See this as an opportunity to go on an inward journey. As you release your addictions, you unravel layers upon layers of false beliefs. About yourself. About the world. About the entire nature of reality. Every time you do this, more of your truth is revealed. This is the time to dream about a better and brighter future. Write down everything you want to be, do and have and start taking steps towards your goals. Remember why you want to achieve them because the more you can connect with your “why” the quicker and easier you’ll reach your goals.

 

Tip #4: Meditate or Find Some Other Relaxation Technique

The goal of meditating is to get you connected to your wise inner self. Some benefits of meditation include: improved concentration, better health and a calmer + happier disposition. When you practice stilling your mind, you become more self aware and better able to recognize and acknowledge your thoughts and feelings and therefor increase your power and ability to let them go. You can start by sitting in a quiet place for just a couple minutes and breathing very slowly and deliberately. Listen to the sound of your own breath and if any thoughts come up, imagine putting them in a bubble and letting them float away.

 

Tip #5: Eat Good Food, Sleep Well and Take Supplements

One of the first things I did when I stopped using was focused on eating right. I was already a vegetarian, but now a very healthy one. I received many benefits from fasting, doing cleanses, taking vitamins and eliminating a bunch of stuff from my diet. Soy (in excess messes with your hormones, which is especially bad if you’re a teenage girl), gluten and dairy to name a few. Your inner ecosystem greatly impacts your thinking and mood. I strongly believe in the power of natural medicine as its truly the only thing that’s ever helped me.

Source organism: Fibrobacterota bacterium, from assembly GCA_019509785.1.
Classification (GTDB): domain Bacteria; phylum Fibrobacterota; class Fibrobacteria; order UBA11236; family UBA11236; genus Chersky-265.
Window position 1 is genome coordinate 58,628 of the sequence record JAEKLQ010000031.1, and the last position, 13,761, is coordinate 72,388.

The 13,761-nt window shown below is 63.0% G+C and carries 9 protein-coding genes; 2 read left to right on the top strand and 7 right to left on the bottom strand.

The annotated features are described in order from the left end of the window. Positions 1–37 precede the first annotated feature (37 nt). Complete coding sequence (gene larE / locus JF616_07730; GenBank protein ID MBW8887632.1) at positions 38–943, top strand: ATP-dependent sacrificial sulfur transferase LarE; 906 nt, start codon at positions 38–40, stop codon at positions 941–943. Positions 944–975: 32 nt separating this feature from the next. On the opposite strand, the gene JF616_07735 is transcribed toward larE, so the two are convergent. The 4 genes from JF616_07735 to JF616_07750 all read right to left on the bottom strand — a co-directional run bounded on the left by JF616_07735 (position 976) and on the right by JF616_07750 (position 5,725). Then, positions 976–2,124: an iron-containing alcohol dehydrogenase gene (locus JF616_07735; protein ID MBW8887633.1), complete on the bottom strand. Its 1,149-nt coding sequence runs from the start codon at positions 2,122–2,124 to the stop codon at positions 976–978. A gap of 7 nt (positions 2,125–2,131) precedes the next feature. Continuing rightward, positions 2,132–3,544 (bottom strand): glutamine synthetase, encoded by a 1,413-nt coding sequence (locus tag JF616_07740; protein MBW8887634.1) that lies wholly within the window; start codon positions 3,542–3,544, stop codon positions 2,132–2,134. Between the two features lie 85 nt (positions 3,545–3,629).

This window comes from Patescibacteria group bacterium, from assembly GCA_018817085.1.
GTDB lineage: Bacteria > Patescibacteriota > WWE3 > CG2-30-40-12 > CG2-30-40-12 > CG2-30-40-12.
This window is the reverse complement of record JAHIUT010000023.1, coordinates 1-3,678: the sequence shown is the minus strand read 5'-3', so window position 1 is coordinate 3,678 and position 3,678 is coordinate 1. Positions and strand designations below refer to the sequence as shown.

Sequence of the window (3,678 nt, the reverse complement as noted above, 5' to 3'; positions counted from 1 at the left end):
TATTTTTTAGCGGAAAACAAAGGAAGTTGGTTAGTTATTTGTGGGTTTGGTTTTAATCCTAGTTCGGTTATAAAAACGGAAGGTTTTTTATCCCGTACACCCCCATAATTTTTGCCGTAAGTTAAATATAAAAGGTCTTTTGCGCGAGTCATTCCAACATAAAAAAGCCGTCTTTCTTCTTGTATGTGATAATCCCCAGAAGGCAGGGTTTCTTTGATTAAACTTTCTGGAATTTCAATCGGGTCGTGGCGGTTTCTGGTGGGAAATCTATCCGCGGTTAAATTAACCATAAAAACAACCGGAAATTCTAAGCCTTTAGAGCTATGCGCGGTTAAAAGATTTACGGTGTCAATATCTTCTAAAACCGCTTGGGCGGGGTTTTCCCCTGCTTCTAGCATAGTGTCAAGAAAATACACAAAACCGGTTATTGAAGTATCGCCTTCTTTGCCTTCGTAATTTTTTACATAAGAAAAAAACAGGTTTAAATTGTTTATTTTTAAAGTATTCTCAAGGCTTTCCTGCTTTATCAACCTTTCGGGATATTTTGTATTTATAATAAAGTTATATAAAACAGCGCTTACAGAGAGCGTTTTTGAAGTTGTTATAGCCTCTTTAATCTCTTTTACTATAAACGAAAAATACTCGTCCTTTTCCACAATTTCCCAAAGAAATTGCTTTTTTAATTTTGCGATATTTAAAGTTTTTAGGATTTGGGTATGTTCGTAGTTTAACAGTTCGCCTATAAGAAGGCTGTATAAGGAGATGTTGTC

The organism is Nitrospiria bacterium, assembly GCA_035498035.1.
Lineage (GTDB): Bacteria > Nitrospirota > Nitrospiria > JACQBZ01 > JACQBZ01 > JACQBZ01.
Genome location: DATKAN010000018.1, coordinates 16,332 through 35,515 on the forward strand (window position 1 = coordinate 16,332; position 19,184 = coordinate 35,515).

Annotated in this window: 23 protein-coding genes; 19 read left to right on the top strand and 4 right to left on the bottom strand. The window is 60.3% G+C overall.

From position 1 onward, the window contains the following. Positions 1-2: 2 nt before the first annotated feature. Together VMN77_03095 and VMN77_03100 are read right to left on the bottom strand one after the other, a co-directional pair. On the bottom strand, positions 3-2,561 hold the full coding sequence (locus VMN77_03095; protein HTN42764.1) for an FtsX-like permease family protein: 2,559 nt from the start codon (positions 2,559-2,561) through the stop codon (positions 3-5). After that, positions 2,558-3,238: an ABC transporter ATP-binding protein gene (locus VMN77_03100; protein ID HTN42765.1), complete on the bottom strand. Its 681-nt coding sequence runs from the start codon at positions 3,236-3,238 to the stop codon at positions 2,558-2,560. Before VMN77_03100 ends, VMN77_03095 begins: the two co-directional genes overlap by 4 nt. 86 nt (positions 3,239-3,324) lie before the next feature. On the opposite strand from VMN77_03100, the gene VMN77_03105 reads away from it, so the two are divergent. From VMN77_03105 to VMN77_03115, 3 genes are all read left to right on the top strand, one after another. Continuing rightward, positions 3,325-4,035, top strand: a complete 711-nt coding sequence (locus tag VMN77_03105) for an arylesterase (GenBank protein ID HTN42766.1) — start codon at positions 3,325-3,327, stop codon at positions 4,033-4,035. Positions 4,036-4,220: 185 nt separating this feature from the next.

So that’s it!

These 5 things have all proven to be effective for me and continue to be a huge part of my life.

I hope you find them as helpful as I have.

 

Now, let’s journal! Grab a pen and paper, jot these questions down and then write out your answers.

 

What do I wish to accomplish in the next year?

Why?

 

p.s. Today I made one of my favorite soups EVER. The recipe is from The Body Ecology Diet which was practically my bible for a good year. I scanned the recipe for you. Get it here.

p.p.s. It’s toddler approved.

carrie leigh sandoval loves adin isaac sandoval

 

 

 

 

 

 

Questions? Comments? What was your biggest insight from this post? Please share in the comments box below. 

Brain drain
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How to Drain Your Brain and Stay Sane

Brain drainIf you tend to overanalyze things, this post is for you.

If you become easily overwhelmed by the amount of thoughts and choices in your noggin, this is also for you.

If you’re ready to let some perfectionism go, this is DEFINITELY for you.

I’m going to share something I (have to) use on a regular basis. My thoughts race so bad sometimes and the more I “try” to make it stop or “try” to organize them into something coherent, the louder they become.